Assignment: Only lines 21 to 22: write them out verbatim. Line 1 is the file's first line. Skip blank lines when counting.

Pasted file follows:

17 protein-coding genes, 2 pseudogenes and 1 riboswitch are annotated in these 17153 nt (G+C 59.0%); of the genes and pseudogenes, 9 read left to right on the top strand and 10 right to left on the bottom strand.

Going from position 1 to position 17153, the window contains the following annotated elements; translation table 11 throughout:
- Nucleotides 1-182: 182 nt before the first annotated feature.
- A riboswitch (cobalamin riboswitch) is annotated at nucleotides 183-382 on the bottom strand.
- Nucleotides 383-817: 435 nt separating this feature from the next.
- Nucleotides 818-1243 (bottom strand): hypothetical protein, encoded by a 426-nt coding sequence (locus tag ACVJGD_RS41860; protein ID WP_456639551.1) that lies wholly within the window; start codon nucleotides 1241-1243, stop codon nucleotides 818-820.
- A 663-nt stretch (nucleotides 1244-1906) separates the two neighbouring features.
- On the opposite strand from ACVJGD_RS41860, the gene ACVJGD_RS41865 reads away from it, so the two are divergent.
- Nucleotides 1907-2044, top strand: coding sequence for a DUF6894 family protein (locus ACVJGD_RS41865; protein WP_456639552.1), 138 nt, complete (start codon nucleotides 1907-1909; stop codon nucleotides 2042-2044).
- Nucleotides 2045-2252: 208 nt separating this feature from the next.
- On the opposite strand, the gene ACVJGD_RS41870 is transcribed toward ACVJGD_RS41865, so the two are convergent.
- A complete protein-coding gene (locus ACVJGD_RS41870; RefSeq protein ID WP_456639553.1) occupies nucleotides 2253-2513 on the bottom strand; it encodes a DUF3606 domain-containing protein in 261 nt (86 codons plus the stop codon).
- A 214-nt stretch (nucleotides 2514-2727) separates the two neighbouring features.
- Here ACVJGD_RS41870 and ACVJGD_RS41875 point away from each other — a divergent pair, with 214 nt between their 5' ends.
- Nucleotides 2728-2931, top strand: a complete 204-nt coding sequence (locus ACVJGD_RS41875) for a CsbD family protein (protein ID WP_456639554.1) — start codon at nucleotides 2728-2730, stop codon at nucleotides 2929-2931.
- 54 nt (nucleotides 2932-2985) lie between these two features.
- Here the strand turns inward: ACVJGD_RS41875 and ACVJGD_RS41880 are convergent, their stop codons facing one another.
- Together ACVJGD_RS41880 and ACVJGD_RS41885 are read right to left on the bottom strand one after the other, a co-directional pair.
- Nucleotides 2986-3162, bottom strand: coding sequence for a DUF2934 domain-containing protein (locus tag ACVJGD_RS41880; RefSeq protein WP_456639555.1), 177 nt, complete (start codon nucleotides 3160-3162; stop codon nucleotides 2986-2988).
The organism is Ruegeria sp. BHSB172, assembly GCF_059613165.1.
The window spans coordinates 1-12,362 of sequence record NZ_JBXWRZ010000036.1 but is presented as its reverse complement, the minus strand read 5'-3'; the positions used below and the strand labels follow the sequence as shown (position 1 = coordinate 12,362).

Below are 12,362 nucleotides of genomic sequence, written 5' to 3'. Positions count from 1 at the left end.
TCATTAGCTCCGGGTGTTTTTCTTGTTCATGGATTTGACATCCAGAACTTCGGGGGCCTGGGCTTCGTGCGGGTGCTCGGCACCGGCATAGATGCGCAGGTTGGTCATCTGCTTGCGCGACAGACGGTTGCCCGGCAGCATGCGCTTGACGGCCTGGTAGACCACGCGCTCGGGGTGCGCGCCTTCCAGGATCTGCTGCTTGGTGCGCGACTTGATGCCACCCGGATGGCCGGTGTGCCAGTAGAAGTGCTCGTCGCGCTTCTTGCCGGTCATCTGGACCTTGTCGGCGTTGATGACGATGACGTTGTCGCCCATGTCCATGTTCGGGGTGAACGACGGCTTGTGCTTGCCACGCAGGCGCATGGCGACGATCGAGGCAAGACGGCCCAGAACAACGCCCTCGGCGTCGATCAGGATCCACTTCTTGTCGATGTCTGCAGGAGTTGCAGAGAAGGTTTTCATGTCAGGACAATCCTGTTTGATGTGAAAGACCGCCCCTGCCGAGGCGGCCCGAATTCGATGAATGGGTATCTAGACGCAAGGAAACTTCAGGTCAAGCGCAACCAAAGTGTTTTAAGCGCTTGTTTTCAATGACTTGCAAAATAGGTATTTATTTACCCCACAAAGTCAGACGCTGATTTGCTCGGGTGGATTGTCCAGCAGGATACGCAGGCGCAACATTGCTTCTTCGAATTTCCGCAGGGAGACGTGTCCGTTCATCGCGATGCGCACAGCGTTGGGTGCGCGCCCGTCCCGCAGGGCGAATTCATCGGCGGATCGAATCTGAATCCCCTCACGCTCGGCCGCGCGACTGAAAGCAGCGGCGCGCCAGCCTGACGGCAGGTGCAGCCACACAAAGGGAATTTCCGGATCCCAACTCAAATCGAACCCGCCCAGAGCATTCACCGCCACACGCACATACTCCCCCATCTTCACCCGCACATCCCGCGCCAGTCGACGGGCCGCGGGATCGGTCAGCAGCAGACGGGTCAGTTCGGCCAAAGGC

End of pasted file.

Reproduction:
The window spans coordinates 1-12,362 of sequence record NZ_JBXWRZ010000036.1 but is presented as its reverse complement, the minus strand read 5'-3'; the positions used below and the strand labels follow the sequence as shown (position 1 = coordinate 12,362).

Below are 12,362 nucleotides of genomic sequence, written 5' to 3'. Positions count from 1 at the left end.